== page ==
part, to the fact that the book is a book of extracts and
fragments, and, in part, to the fact that a book isstr^^
English readers can contain only translations. The
task of selecting the extracts, especially from a lit-
erature so abundant, varied, and rich as is Greek
literature, is at once easy and difficult. It is easy be-


cause of the great wealth of material at our disposal ;
difficult because of the necessity, for lack of space, of
omitting much that has as strong a claim to admission
as most that is actually admitted. Indeed, a dozen
books of Greek masterpieces might be prepared, each
one of which would be as representative as any of the
others. The chief disadvantage, then, of a single vol-
ume of selections, like the present one, is that it must
be incomplete. Extracts and fragments for the most
part can alone be given, and fragments, though inter-
esting in themselves, can afford no idea of the com-
plete works from which they are taken. Furthermore,
Greek literature itself, owing to the marvellous or-
ganic development through which it came into being,
is, as it were, itself a literary whole, and a book of
minor extracts, being in itself only a fragment of some-
thing greater, can hardly be completely satisfying.

The fact that a book intended for English readers
must be a collection of translations is likewise a disad-
vantage. " No work of genius," as Mr. Lowell says,
" can be adequately translated, because every word of
it is permeated with what Milton calls ' the precious
life-blood of a master spirit,' which cannot be trans-
fused into the veins of the best translation." No
translation of a piece of literary art can ever be en-
tirely satisfactory. The original work has a distinct
individuality that it is impossible to reproduce, an in-
dividuality which is determined not only by the sub-
stance of thought embodied in it, but by the aesthetic
form in which it is cast and the language in which
this thought finds expression. Indeed, a perfect trans-
lation is as impossible as the duplication of an individ-
uality, and approximations to perfect translation are
difficult in proportion to the richness and complexity


of the original. A great painting may be copied, —
translated, as it were ; but even here, where the me-
dium of translation is the same as that which was used
in the original, color and drawing, how inadequate and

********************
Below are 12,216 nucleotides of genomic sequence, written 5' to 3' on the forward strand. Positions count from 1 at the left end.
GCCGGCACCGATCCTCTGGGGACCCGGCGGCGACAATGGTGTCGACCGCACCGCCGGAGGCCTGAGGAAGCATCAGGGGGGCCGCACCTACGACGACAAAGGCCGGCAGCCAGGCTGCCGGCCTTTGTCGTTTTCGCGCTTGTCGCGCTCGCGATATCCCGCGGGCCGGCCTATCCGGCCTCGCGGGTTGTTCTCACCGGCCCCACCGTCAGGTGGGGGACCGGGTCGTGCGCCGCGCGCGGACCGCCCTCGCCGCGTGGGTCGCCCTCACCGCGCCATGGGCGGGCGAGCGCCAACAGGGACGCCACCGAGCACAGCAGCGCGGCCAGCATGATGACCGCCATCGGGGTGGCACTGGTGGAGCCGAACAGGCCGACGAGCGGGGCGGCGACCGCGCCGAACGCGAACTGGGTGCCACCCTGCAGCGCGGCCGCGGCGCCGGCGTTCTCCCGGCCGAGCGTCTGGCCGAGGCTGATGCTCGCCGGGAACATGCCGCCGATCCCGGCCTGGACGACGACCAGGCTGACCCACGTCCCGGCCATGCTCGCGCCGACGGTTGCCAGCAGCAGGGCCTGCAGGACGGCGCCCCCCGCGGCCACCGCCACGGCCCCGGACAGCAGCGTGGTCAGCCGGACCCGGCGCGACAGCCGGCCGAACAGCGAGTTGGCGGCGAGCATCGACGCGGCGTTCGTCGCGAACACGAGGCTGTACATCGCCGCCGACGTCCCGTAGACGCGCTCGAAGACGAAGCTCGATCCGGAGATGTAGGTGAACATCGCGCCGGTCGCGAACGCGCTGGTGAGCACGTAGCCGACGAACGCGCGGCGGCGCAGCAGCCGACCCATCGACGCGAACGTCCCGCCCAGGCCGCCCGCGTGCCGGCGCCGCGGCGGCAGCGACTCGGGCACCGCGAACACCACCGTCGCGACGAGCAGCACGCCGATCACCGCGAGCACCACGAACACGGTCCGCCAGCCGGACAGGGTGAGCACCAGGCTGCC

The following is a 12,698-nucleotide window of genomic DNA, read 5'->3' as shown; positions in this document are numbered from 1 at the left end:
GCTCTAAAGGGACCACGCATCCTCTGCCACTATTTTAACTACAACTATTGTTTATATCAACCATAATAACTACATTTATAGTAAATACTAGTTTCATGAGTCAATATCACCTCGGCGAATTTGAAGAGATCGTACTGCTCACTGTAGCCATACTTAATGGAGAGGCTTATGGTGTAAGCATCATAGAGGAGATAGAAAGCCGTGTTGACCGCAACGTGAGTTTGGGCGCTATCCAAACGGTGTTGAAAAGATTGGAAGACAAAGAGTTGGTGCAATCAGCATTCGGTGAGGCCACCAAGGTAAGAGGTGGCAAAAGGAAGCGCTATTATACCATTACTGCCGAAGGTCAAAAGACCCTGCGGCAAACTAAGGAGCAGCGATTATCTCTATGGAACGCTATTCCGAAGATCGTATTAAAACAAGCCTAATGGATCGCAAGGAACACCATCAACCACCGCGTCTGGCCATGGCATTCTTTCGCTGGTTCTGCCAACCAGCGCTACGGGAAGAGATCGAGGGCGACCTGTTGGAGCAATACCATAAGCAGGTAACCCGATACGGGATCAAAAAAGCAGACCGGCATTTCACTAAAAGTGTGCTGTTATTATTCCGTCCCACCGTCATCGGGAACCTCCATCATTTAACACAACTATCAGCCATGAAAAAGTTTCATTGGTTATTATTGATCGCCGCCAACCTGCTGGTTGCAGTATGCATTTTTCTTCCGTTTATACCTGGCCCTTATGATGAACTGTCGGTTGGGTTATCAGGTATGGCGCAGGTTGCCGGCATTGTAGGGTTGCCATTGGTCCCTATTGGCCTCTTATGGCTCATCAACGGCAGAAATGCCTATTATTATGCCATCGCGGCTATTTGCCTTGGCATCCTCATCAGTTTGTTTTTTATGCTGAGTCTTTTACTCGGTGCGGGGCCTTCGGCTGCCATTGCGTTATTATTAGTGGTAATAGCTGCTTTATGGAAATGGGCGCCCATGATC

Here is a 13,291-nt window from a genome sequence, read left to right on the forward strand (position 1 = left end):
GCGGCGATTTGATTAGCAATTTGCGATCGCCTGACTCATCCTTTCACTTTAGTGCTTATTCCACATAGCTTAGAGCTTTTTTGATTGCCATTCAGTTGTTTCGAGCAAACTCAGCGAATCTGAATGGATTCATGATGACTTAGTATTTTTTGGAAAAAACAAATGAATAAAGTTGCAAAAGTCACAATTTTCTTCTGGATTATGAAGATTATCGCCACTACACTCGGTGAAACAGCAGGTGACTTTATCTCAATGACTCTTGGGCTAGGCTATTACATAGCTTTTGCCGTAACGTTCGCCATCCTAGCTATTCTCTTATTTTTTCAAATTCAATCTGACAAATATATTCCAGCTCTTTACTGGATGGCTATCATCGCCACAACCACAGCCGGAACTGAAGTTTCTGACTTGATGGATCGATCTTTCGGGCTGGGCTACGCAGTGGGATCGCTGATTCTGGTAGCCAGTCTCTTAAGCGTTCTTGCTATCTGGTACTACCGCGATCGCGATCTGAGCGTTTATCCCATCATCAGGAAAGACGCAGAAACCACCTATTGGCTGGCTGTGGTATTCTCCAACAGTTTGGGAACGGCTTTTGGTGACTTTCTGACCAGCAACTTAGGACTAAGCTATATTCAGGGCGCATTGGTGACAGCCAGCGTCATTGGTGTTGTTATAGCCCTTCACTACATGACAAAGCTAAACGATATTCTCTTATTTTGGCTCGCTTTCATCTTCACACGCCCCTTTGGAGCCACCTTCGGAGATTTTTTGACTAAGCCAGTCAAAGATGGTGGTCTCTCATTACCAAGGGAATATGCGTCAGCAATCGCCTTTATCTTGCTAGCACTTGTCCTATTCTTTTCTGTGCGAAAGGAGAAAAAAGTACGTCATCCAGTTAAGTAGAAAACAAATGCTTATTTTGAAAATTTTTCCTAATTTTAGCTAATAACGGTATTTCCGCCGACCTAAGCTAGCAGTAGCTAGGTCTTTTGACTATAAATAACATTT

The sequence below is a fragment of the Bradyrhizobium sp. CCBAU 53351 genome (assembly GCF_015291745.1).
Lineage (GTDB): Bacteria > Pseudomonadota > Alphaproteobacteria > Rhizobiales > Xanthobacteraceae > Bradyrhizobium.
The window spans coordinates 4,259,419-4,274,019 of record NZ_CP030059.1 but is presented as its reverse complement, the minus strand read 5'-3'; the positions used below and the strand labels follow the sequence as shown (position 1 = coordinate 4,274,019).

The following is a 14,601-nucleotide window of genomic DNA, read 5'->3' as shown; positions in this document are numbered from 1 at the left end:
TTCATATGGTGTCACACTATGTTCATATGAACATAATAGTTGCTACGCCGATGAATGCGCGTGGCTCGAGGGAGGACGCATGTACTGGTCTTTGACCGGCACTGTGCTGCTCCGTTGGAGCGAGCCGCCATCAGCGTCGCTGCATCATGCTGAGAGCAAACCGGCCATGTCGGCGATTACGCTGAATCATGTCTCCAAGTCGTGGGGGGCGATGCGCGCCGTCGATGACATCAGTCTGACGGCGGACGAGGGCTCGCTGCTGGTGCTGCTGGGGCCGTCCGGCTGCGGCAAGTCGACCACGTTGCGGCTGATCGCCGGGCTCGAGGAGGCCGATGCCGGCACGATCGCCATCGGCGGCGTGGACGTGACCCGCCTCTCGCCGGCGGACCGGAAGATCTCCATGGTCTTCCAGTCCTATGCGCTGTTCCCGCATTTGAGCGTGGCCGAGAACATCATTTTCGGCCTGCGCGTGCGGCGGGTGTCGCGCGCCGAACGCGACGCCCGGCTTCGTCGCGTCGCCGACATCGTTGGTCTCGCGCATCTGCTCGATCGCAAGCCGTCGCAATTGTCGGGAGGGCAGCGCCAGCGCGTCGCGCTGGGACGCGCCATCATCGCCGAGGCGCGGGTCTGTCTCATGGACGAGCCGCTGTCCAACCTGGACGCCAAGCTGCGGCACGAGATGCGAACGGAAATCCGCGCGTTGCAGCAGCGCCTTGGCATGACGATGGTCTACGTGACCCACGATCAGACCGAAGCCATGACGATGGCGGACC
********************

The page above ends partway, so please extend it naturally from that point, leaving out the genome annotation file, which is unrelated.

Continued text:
disappointing the result ! Still more is this the case
when the medium of translation is something wholly
different from the original medium, as when a work in
one language is translated into another of alien spirit
and genius. In all translations something is lost,
something is added. If all the thoughts of the original
are preserved, something of the color, form, atmos-
phere necessarily disappears ; and when the transla-
tion is made from Greek into a language like English,
— at once rich and poor, brilliant and bizarre, parti-
colored and bald, each word in its vocabulary sur-
charged with manifold meanings and associations, — it
is inevitable that even at the hands of the most com-
petent and careful of translators much should be im-
ported into the translation that was not in the original,
the language of which is, above all, simple, direct,
vivid, " fitting aptest words to things," only the trans-
lucent veil of thought, not its cumbrous garment.

But translations have been made, and many of
them are as successful as the limitations and conditions
of the problem will allow. The requisites of what
may be called a successful translation are twofold :
not only scholarship to know, and fully and delicately
to appreciate, all that was in the original — substance
of thought, form, tone, color ; but also Creative literary
power, often the poetic gift, so to render the original
into English phrase that it may prodl^ce on the un-
learned modern reader the entire effect, so far as may
be, that it produced on the readers for whom it was
first designed. In translations to be included in a


book of masterpieces these two conditions should be
fulfilled, and when we have at our command versions
by masters in English expression, great poets and
prose writers of the time, these should be chosen in
preference to others. Such choices have been made
in the selections included in this volume.

Though all translation, certainly from the aesthetic
point of view, is disappointing and inadequate, there
are other points of view from which good translations
are of the highest importance and value. For persons
who have not easy access to the original fountains,
they are convenient as a sort of substitute for those
clear springs of utterance. They swiftly bring the
modern reader at least to the crude thought of the
original, to the bare facts there recounted, and where